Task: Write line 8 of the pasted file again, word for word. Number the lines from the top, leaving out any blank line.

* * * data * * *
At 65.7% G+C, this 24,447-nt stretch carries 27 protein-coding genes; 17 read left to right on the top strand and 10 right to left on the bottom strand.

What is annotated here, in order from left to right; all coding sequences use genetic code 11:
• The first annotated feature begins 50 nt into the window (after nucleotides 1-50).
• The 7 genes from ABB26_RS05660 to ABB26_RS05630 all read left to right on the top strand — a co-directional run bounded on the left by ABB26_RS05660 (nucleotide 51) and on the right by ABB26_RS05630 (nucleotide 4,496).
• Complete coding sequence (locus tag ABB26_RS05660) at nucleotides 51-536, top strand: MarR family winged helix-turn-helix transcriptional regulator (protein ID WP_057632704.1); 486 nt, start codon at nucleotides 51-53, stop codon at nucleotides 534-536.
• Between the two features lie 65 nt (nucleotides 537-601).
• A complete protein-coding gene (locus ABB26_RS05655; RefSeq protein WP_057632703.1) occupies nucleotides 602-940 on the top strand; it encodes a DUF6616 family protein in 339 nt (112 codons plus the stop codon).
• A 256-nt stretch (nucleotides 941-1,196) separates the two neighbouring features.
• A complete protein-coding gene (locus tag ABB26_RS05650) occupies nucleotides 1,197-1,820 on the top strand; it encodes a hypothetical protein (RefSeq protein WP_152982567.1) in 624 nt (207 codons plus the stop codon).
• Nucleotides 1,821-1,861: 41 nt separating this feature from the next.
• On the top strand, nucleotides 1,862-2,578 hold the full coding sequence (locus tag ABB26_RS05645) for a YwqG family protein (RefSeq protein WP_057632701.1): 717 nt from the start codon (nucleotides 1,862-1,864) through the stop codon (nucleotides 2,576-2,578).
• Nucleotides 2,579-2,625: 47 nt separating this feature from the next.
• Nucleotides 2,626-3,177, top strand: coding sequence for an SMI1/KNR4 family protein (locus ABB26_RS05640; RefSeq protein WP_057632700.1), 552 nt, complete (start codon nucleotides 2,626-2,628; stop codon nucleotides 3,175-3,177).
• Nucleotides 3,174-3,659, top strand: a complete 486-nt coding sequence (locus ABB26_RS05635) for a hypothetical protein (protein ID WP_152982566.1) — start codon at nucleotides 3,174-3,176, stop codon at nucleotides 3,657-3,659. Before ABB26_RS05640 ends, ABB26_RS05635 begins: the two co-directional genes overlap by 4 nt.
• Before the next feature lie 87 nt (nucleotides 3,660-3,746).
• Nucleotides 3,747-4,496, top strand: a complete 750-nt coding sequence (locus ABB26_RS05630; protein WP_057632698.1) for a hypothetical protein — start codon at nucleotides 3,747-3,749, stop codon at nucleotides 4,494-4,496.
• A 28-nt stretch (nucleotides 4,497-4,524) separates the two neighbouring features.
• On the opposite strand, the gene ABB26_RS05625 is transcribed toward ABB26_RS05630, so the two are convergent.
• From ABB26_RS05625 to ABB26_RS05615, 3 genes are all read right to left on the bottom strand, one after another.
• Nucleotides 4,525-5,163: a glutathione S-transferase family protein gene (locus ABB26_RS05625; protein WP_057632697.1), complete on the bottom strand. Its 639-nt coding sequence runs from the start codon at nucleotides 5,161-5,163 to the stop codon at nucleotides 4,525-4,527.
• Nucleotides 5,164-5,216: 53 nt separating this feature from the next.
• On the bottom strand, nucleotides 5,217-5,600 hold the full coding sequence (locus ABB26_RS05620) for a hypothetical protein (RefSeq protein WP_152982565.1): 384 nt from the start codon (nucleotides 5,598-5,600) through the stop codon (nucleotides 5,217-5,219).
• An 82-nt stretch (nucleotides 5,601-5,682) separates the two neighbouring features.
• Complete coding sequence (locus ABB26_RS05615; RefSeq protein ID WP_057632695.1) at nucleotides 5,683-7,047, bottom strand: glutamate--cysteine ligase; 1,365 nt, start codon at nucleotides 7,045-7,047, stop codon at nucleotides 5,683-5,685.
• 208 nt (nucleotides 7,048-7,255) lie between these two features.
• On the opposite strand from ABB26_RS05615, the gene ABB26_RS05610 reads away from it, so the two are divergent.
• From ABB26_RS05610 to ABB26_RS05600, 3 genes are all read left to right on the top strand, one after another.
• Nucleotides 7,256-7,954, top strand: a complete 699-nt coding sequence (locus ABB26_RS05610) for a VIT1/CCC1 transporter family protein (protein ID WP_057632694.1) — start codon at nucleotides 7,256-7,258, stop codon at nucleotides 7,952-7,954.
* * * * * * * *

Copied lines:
• A 256-nt stretch (nucleotides 941-1,196) separates the two neighbouring features.